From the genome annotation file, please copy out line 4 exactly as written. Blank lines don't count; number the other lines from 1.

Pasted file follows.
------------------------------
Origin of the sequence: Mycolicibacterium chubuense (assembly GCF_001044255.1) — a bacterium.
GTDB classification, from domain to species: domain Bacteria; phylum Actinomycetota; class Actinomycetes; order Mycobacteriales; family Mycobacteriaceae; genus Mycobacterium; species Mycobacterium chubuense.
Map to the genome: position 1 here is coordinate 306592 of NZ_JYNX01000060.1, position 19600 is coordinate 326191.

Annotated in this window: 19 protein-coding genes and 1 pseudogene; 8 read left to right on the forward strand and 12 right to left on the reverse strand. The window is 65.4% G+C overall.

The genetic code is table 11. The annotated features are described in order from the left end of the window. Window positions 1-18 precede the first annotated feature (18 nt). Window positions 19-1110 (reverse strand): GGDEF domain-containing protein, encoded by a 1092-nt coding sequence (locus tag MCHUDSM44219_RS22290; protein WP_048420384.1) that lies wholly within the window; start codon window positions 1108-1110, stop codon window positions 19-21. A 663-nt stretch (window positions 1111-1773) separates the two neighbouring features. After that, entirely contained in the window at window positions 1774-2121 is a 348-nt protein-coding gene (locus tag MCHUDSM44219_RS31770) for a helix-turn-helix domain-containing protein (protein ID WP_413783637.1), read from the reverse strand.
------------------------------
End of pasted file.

Annotated in this window: 19 protein-coding genes and 1 pseudogene; 8 read left to right on the forward strand and 12 right to left on the reverse strand. The window is 65.4% G+C overall.